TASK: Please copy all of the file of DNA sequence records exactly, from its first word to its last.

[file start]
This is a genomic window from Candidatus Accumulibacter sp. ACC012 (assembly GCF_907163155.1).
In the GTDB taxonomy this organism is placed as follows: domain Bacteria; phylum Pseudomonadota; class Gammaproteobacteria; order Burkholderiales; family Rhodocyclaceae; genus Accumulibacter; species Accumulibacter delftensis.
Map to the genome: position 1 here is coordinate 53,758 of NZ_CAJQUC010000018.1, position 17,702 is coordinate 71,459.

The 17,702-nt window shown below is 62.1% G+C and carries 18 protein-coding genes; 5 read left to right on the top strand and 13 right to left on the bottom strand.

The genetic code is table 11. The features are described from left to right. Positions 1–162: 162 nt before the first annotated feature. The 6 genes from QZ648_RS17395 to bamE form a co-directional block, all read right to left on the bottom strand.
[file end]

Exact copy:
This is a genomic window from Candidatus Accumulibacter sp. ACC012 (assembly GCF_907163155.1).
In the GTDB taxonomy this organism is placed as follows: domain Bacteria; phylum Pseudomonadota; class Gammaproteobacteria; order Burkholderiales; family Rhodocyclaceae; genus Accumulibacter; species Accumulibacter delftensis.
Map to the genome: position 1 here is coordinate 53,758 of NZ_CAJQUC010000018.1, position 17,702 is coordinate 71,459.

The 17,702-nt window shown below is 62.1% G+C and carries 18 protein-coding genes; 5 read left to right on the top strand and 13 right to left on the bottom strand.

The genetic code is table 11. The features are described from left to right. Positions 1–162: 162 nt before the first annotated feature. The 6 genes from QZ648_RS17395 to bamE form a co-directional block, all read right to left on the bottom strand.